This year the United States only approved 2 biosimilars, but the FDA did grant interchangeable status to the first biosimilar.
Since the start of the pandemic, the FDA has made little progress on biosimilars. In 2019, a total of 10 biosimilars were approved, which dropped to 3 in 2020 and only 2 in 2021. However, despite the low number of approvals, there was big biosimilars news in 2021, including the first biosimilar to be granted interchangeable status.
Here are the top 5 most-read biosimilars articles from 2021.
5. Switches to Adalimumab Biosimilars Yielded Similar Outcomes to the Reference Product in IBD
A study of patients with inflammatory bowel disease who switched to 1 of 2 adalimumab biosimilars from the reference product found the biosimilars were as safe and effective as the originator. The biosimilars studied were Amgen’s biosimilar Amjevita (Amgevita in the European Union) and Imraldi from Samsung Bioepis.
Although 6 adalimumab biosimilars have been approved in the United States, none will come to market until 2023.
4. Real-World Evidence on Biosimilar Adherence and Adoption
Two posters presented at the Academy of Managed Care Pharmacy annual meeting evaluated real-world evidence on adherence to biosimilars and barriers to biosimilar adoption. One poster reviewed reference drugs and biosimilars for infliximab, filgrastim, pegfilgrastim, and epoetin alfa and found that patients who received reference drugs had higher persistence, but patients on all the biosimilars studied were more adherent and had lower out-of-pocket costs.
The second poster assessed key stakeholder views on the barriers to biosimilar adoption in the United States and compared the responses to those from a 2018 survey. The poster found practices regarding biosimilars were significantly different from 2018 to 2020, with a higher percentage of organizations promoting biosimilars through formulary tiering in 2020 and a lower percentage based on contracting rebates.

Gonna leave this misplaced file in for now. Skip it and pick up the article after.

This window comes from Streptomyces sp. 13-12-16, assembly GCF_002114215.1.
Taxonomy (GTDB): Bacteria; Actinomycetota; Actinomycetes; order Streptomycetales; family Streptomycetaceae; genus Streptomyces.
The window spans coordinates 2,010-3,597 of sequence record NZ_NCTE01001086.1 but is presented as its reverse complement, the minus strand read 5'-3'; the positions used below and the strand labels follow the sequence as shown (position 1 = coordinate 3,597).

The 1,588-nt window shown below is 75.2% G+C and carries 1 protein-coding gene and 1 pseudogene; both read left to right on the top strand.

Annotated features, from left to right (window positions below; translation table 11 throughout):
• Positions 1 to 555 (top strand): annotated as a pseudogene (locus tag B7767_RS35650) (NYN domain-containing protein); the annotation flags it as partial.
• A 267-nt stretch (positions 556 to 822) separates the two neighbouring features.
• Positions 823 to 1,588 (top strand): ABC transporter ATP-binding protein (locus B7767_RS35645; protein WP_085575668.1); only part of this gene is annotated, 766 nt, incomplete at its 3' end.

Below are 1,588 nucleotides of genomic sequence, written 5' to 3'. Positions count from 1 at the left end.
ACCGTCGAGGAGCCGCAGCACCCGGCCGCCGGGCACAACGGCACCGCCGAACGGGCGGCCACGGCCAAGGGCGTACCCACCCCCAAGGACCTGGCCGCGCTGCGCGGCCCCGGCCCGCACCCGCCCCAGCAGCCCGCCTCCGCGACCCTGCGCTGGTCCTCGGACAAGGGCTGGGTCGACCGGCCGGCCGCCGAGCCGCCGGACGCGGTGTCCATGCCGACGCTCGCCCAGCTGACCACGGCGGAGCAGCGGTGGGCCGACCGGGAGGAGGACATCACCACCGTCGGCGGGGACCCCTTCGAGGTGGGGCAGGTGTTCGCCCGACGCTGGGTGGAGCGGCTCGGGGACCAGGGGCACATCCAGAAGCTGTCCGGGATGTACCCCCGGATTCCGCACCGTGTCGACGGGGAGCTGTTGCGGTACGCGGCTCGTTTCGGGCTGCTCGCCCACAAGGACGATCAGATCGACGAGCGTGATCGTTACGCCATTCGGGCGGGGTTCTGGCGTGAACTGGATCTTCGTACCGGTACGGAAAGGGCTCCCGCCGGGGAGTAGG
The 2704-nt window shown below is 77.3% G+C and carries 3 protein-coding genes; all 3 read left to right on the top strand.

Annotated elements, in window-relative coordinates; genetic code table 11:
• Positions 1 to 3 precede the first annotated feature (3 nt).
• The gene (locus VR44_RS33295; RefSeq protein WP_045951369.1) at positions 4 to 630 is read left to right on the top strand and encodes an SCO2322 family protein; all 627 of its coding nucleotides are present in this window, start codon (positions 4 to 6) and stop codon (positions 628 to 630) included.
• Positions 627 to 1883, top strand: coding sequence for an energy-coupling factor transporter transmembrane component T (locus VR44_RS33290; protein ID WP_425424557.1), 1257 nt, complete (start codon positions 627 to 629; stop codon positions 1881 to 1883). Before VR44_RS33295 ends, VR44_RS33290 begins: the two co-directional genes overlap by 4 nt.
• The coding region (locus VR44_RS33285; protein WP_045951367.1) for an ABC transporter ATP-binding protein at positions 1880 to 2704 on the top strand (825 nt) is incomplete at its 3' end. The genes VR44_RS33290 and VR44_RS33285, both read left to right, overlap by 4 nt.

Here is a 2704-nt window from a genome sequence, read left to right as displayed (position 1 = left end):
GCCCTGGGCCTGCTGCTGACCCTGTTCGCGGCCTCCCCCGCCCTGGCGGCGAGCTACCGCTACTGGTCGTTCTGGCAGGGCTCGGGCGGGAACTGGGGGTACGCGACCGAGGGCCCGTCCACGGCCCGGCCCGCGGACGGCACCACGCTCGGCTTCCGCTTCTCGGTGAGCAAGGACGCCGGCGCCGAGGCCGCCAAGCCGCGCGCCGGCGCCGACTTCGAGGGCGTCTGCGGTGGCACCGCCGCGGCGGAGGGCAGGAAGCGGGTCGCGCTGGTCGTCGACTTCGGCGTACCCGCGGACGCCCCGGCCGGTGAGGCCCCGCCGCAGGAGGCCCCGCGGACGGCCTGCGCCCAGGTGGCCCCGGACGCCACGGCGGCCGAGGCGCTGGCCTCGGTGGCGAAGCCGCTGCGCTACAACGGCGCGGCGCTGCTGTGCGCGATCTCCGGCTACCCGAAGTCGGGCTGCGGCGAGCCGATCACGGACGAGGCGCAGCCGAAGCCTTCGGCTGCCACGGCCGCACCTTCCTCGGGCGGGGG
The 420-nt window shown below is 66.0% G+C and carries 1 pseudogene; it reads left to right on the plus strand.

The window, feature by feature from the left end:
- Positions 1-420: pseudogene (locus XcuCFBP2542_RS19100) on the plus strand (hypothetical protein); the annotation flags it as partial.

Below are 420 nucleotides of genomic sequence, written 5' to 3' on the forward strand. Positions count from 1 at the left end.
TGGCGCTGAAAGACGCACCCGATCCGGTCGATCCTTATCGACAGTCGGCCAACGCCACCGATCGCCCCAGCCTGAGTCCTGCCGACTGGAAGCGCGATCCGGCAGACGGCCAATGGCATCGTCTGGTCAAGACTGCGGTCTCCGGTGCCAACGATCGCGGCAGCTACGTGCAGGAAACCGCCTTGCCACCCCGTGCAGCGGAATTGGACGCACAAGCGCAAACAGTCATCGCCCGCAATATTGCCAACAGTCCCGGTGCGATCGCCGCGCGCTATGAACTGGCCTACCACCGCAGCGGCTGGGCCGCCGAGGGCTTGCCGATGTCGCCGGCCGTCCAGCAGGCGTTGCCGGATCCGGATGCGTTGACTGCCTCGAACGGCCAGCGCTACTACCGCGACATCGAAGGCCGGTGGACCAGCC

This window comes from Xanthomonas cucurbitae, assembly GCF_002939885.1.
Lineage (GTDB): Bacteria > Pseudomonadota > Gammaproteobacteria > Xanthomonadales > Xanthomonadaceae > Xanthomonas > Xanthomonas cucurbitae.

3. High-Concentration Adalimumab Biosimilar Yields Positive 1-Year Data
A phase 3 trial evaluating the safety and efficacy of a high-concentration adalimumab biosimilar (Yuflyma) compared with the reference product (Humira) yielded positive results in patients with moderate-to-severe active rheumatoid arthritis.
Celltrion submitted the biosimilar for approval to the FDA in November 2020. The findings were presented at EULAR 2021.
2. Alberta, Canada, Begins Mandating Switches From Originator to Biosimilar Humira
In May 2021, Alberta, Canada, expanded its biosimilar switching program to include biosimilars for Humira. The program is for all the originator indications except pediatric juvenile idiopathic arthritis. Under the program, all adults who have a government-sponsored health plan would be required to switch form Humira to 1 of the 5 approved adalimumab biosimilars.
The province launched its Biosimilars Initiative in December 2019 and after 1 year it had successfully switched 16% of patients from 7 reference products to approved biosimilars.
1. Could Cyltezo Be the First Interchangeable Biosimilar in the United States?
Until July 29, 2021, when the FDA approved insulin glargine as the country’s first interchangeable biosimilar, there had been speculation about what the first designated interchangeable would be.
In April, the FDA had approved 29 biosimilars with none achieving interchangeability status, and Boehringer Ingelheim (BI) believed Cyltezo, its adalimumab biosimilar, would be the first. Ultimately, the FDA did grant interchangeable status for Cyltezo in October 2021; however, it will not go on the market until July 1, 2023, based on an agreement BI has with Abbvie, the producer of the originator product, Humira.
For more updates on biosimilars and the latest news, visit AJMC®’s sister site, The Center for Biosimilars®.